National Spelling Bee reflects the economic success and cultural impact of immigrants from India

When Balu Natarajan became the first Indian American champion of the Scripps National Spelling Bee in 1985, a headline on an Associated Press article read, “Immigrants’ son wins National Spelling Bee,” with the first paragraph noting the champion “speaks his parents’ native Indian...

ENTERTAINMENT

Dabney Coleman, actor who specialized in curmudgeons, dies at 92

NEW YORK (AP) — Dabney Coleman, the mustachioed character actor who specialized in smarmy villains like the chauvinist boss in "9 to 5" and the nasty TV director in "Tootsie," has died. He was 92. Coleman died Thursday at his home in Santa Monica, his daughter, Quincy Coleman, said...

Book Review: 'Cujo' character returns as one of 12 stories in Stephen King’s ‘You Like It Darker'

In Stephen King’s world, “It” is a loaded word. It’s hard not to picture Pennywise the Clown haunting the sewers of Derry, Maine, of course, but in the horror writer’s newest collection of stories, “You Like It Darker,” “It” ranges from a suspicious stranger on a park bench, to an...

Book Review: 'Ascent to Power' studies how Harry Truman overcame lack of preparation in transition

LITTLE ROCK, Ark. (AP) — Harry Truman's ascension to the presidency after Franklin Roosevelt's death was a rocky one, and it came at a pivotal time in the nation's history. Once a senator who complained that the 32nd president treated him like “an office boy,” Truman left the...

U.S. & WORLD NEWS

A woman could be Mexico's next leader. Millions of others continue in shadows as domestic workers

MEXICO CITY (AP) — Concepción Alejo is used to being invisible. Alejo, 43, touches her face up...

Military labs do the detective work to identify soldiers decades after they died in World War II

OFFUTT AIR FORCE BASE, Neb. (AP) — Generations of American families have grown up not knowing exactly what...

Friday's preholiday travel breaks the record for the most airline travelers screened at US airports

ATLANTA (AP) — A record was broken ahead of the Memorial Day weekend for the number of airline travelers...

At least 2,000 feared dead in Papua New Guinea landslide. These are some challenges rescuers face

BANGKOK (AP) — The Papua New Guinea government said more than 2,000 people are believed to have been buried...

South Africa's election could bring the biggest political shift since it became a democracy in 1994

CAPE TOWN, South Africa (AP) — South Africans will vote Wednesday to decide whether their country will take its...

Georgian parliament committee rejects presidential veto of the divisive 'foreign agents' legislation

TBILISI, Georgia (AP) — A Georgian parliament committee on Monday rejected the president’s veto of the...

Martin Crutsinger AP Economics Writer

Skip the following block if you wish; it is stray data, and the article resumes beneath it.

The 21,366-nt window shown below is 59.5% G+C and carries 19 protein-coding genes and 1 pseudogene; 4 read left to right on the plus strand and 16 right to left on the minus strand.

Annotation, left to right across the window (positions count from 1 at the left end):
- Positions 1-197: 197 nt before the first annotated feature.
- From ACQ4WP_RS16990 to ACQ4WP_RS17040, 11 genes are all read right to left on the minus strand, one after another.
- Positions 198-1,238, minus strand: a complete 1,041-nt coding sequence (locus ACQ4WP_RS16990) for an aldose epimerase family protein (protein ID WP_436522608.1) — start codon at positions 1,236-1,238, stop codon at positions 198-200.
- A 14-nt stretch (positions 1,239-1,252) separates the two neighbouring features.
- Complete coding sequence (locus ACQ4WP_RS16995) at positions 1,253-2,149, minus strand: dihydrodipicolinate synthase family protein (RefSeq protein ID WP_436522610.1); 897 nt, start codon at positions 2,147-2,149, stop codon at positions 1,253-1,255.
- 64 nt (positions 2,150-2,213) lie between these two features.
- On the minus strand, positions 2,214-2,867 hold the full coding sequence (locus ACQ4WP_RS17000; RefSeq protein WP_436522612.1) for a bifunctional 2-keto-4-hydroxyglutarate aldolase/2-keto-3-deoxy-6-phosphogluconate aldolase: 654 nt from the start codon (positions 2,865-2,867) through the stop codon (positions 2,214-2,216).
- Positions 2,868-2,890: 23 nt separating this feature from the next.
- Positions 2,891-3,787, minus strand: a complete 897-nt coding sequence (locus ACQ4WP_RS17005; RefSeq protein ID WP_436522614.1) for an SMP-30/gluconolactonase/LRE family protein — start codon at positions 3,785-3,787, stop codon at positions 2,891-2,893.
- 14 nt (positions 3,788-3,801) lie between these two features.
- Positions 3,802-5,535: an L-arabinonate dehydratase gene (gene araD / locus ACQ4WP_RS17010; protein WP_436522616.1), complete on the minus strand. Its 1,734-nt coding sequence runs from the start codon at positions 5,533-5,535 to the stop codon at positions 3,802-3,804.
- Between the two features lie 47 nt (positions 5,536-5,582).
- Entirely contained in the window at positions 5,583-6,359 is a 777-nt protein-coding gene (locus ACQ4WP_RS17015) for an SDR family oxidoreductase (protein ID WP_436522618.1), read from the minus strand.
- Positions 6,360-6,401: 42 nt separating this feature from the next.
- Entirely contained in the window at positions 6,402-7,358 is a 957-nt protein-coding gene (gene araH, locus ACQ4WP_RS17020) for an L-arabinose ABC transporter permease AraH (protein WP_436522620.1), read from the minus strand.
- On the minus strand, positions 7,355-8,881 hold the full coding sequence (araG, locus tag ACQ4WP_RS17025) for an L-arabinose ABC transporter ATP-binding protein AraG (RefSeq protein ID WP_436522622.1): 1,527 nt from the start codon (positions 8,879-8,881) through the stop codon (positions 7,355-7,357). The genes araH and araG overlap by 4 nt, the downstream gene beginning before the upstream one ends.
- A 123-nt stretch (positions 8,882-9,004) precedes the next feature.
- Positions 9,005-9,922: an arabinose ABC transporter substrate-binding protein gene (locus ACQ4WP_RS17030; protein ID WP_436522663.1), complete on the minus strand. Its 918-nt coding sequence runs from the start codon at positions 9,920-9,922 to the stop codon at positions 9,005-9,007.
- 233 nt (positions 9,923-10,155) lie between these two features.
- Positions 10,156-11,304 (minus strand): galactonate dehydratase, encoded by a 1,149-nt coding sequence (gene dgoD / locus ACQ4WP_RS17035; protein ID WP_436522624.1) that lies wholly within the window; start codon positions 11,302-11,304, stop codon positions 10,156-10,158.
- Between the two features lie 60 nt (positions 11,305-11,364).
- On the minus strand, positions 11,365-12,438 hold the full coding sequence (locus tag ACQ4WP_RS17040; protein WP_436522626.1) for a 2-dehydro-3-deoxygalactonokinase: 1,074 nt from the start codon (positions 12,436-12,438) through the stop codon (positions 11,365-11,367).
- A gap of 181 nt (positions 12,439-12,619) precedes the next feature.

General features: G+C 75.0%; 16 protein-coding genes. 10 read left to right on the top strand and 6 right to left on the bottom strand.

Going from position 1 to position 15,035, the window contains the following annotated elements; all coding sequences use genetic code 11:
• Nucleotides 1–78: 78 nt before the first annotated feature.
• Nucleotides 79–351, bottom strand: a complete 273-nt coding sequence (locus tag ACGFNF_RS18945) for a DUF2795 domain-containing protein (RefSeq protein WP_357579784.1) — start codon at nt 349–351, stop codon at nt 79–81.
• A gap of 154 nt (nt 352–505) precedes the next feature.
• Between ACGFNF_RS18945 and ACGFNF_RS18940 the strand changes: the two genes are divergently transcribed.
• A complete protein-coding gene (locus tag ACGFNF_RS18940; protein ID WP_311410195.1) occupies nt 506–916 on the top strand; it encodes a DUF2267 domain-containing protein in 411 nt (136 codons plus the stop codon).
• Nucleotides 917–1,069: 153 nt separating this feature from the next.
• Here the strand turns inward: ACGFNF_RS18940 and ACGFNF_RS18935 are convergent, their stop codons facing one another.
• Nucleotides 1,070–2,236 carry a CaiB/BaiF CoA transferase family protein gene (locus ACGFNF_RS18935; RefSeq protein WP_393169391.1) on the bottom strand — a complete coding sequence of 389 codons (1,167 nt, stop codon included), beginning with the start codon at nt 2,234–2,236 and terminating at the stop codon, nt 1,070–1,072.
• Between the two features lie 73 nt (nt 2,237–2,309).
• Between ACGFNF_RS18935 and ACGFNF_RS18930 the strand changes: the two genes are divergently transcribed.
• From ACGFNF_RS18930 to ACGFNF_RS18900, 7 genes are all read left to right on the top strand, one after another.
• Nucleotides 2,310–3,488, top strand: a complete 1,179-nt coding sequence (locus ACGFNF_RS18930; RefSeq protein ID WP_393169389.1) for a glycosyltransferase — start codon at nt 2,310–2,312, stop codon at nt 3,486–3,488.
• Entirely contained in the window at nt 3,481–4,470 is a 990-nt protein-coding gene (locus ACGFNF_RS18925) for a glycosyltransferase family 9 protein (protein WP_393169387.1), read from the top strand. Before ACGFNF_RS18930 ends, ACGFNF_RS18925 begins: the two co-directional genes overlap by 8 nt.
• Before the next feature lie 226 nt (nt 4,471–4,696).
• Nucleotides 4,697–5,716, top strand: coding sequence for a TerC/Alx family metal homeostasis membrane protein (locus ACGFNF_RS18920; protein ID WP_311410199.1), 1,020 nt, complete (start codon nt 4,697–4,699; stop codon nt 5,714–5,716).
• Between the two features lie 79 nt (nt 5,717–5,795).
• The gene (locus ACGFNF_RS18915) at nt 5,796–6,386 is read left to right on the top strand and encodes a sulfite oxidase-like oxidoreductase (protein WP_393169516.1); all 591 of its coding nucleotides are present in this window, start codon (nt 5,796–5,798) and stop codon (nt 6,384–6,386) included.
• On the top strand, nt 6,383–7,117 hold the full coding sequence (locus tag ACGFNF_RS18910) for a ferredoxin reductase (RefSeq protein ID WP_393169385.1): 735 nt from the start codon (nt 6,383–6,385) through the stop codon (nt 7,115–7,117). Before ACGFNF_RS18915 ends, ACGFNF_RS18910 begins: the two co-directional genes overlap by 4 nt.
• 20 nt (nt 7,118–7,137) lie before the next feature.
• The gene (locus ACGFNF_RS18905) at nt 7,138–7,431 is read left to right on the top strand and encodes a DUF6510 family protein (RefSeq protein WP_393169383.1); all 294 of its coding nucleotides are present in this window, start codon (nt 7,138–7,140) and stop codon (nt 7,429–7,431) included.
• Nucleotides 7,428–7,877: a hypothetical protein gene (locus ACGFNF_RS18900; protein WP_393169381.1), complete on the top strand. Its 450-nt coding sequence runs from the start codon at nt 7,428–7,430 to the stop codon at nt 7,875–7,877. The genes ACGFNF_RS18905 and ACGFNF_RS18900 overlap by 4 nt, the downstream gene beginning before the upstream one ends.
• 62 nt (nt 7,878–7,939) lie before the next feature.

WASHINGTON (AP) -- President Barack Obama unveiled a $3.8 trillion spending plan on Monday for 2013 that seeks to achieve $4 trillion in deficit reduction over the next decade but does little to restrain growth in the government's huge health benefit programs, a major cause of future deficits.

Obama's new budget was immediately attacked by Republicans as a retread of previously rejected ideas. The budget battle is likely to be a major component of the fall election campaign.

The president would achieve $1.5 trillion of the deficit reductions in tax increases on the wealthy and by removing certain corporate tax breaks. Obama rejected GOP charges of class warfare. In his budget message, he said, "This is not about class warfare. This is about the nation's welfare."

In a message that repeated populist themes Obama also sounded in his State of the Union address, the president defended his proposed tax increases on the wealthy, saying it was important that the burden of getting deficits under control be a shared responsibility.

"This is about making fair choices that benefit not just the people who have done fantastically well over the last few decades but that also benefit the middle class, those fighting to get into the middle class and the economy as a whole," Obama said.

Obama used an appearance before students at Northern Virginia Community College to unveil the budget and highlight a $8 billion proposal that aims at boosting the ability of the nation's community colleges to train students for the jobs of the future. He told the students his budget was a "reflection of shared responsibility."

While administration officials defended the overall plan as a balanced approach, Republicans attacked it as failing to enough to restrain the deficit, which Obama had promised in 2009 to cut in half by the end of his first term.

"This isn't really a budget at all. It's a campaign document," said Senate Republican Leader Mitch McConnell of Kentucky. "The president is shirking his responsibility to lead and using this budget to divide."